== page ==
THE PEOPLE OF THE
"In today's world, the free market and the withdrawal of state support for the campesinos is a fact. There's no other alternative but to face this reality head on—and to take into our own hands our own destiny."
— Arturo García, leader of the Coalition of
Ejidos of Costa Grande, Guerrero, March 1992.
Mexico is an urbanizing nation but one with an enduring rural core. More than one-quarter of the population still lives and works outside of the cities, and many of those Mexicans who have found jobs in the cities have strong rural roots, returning to their villages for annual festivals, vacations, and family visits. When the struggle for daily survival becomes too difficult in the city, the daughters and sons of the campo often return to their ancestral homes. Although city dwellers now outnumber campesinos, there are today more Mexicans living and working the land than there were at the time of the Mexican Revolution.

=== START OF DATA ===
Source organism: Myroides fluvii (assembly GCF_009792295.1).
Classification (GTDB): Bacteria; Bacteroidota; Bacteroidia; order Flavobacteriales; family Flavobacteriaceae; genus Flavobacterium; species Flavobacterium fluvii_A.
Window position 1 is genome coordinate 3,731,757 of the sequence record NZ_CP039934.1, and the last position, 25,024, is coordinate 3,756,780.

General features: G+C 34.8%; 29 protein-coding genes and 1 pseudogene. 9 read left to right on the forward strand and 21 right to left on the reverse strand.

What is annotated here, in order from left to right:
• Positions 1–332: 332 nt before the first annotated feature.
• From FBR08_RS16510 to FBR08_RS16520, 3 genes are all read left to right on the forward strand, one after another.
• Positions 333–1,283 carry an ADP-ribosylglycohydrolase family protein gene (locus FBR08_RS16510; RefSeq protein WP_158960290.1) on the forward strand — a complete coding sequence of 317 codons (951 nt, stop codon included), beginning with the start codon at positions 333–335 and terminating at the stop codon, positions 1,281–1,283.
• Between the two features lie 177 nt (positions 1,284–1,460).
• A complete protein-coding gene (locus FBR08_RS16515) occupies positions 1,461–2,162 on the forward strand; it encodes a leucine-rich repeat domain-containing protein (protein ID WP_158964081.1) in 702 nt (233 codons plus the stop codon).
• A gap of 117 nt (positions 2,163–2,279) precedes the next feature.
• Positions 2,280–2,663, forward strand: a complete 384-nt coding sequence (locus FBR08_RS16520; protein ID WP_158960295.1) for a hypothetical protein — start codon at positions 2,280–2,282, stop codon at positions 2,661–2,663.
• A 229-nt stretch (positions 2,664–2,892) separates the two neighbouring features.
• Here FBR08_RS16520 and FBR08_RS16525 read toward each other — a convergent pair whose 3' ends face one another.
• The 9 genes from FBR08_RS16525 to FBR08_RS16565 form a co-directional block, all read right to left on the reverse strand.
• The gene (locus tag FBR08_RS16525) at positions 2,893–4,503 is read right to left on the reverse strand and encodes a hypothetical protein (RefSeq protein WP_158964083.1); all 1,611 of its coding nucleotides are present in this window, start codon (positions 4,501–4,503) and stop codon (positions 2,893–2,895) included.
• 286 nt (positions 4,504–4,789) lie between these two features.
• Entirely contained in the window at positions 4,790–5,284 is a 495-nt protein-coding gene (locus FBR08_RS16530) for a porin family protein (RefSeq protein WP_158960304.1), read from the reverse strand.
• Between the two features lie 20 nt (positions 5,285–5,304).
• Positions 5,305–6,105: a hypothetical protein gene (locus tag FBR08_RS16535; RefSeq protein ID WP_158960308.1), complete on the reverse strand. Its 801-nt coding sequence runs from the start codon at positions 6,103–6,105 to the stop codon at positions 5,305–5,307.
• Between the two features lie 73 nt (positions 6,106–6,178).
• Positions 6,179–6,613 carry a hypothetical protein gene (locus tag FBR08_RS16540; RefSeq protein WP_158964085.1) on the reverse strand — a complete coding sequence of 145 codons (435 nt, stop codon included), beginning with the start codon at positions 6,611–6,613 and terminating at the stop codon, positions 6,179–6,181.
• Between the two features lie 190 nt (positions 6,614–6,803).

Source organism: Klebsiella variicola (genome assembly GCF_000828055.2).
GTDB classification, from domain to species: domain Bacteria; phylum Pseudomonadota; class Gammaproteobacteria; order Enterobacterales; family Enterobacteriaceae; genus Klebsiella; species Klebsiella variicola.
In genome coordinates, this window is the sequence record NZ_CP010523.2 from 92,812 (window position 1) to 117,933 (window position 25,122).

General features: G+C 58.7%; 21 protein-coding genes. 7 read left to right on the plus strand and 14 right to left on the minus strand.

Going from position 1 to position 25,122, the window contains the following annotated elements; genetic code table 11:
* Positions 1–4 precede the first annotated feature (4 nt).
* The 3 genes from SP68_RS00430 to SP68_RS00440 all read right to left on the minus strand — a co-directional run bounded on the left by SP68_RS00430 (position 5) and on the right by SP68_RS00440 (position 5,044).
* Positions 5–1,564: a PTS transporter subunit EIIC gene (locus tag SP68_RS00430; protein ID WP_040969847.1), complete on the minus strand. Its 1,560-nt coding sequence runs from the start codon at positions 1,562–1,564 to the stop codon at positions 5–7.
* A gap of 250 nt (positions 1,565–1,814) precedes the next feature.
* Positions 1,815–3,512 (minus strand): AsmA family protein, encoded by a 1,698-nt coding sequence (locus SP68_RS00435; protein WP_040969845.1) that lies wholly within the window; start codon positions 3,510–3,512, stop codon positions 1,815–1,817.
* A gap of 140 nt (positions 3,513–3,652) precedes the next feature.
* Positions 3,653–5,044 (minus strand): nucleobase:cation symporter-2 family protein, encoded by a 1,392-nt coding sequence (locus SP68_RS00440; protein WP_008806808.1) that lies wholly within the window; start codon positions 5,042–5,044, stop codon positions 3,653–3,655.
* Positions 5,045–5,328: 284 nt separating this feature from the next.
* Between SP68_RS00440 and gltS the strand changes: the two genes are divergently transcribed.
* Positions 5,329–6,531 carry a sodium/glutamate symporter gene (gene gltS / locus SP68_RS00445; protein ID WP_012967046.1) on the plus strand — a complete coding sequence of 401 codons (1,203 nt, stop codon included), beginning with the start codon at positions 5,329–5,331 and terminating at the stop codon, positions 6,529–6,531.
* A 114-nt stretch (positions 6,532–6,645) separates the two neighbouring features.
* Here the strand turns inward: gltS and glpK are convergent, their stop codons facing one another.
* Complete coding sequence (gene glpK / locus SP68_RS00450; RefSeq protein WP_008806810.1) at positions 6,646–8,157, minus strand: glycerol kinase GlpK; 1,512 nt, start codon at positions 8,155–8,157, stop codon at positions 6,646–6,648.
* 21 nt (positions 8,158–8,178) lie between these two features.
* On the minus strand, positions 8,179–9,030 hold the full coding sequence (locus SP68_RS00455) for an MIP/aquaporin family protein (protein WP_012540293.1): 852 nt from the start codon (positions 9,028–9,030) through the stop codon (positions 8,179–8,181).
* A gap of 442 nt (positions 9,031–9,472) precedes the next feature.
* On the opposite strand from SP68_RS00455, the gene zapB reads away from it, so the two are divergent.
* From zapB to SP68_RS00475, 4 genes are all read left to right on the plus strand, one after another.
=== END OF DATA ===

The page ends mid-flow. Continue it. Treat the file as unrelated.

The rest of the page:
The zapatista and villista armies ensured that the postrevolutionary government devoted special attention to the demands of the peasantry. Simply continuing the practice of exploiting peasants and ignoring their demands would have been a recipe for continued political instability that the newly constituted state could not risk. Land reform, although not in the form envisioned by Zapata, was written into the new constitution in